عنوان مقاله [English]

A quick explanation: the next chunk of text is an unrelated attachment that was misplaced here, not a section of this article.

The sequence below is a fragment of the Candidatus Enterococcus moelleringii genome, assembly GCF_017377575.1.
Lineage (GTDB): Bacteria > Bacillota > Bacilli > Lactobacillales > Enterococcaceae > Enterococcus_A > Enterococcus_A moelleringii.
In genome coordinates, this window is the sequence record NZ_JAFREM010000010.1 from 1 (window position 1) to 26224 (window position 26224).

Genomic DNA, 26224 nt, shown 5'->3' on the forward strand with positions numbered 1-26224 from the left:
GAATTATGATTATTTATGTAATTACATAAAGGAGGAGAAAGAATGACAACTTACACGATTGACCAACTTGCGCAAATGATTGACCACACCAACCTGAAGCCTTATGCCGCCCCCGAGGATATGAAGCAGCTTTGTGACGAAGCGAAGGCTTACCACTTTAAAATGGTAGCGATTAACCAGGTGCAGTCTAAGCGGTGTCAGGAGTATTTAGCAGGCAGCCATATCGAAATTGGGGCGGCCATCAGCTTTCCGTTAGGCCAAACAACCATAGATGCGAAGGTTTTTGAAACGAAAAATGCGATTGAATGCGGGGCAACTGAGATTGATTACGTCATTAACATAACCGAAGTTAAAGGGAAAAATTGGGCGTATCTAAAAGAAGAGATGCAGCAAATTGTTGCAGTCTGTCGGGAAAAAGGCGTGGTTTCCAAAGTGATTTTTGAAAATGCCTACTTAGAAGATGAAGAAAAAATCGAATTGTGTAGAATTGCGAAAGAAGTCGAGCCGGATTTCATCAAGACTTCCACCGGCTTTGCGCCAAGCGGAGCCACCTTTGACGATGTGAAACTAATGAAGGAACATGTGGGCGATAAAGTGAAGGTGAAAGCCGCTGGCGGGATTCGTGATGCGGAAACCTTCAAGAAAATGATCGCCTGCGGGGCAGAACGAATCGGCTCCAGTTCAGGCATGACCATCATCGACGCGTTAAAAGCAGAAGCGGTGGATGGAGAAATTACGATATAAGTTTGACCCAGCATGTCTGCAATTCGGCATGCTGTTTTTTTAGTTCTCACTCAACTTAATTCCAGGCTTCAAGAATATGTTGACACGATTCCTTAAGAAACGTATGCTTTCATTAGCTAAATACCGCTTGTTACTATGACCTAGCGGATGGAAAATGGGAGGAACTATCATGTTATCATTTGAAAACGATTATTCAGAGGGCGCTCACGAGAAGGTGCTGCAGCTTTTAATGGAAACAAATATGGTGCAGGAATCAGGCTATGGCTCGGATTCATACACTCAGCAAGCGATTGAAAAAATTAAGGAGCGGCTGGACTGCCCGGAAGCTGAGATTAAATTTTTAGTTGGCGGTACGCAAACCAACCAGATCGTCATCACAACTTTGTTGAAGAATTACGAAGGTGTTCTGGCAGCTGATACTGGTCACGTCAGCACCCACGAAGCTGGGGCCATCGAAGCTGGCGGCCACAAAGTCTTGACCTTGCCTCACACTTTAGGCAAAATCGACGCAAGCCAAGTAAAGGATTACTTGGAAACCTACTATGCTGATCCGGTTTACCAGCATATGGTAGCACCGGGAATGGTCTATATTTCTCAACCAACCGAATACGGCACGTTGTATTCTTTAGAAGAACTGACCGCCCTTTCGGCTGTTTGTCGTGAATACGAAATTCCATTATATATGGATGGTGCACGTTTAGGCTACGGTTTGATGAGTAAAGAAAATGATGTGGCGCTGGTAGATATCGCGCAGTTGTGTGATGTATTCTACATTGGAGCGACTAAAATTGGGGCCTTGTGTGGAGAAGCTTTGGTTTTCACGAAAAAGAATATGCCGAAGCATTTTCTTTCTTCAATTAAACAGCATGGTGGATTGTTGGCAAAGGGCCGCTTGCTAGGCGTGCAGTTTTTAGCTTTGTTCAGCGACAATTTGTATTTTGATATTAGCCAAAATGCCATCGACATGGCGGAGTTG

Between two conflicting views about the origin of language, i.e., Platonic naturalism and Aristotelian conventionalism, Farabi has his own independent original standpoint. Plato understood the utterance’s imitation of the meanings to be dependent on the similarity of the Utterance’s constituent letters and sounds with the meaning, and Aristotle believed in nothing but the convention and contract in this regard between the speakers. In Farabi’s view, “the similarity between the structure of the Utterances and their meanings” is the necessary condition for the accuracy and strength of a language and guarantees the imitation of the meanings. Among the linguistic rules, he thinks, the derivation rule has the most capacity to show the similarity between the utterances and meanings and shows it in different circumstances. Some cases of it are the application of the “derivative” or “primitive” names to different levels of knowledge and genus and species of substance and attribute categories in different situations and the justification of their philosophical aspect. He explains that how the similarity between the structures of each kind of these utterances on the one hand and the characteristics and essential relationships of the philosophical concepts they refer to on the other hand, makes them qualified for this denotation. In another place, he notes that the primitive names for “being” in other languages show the characteristics and place of its signified meaning in philosophy and make the Arabic speakers aware of the possible errors they might commit due to the derivative-like appearance of this utterance.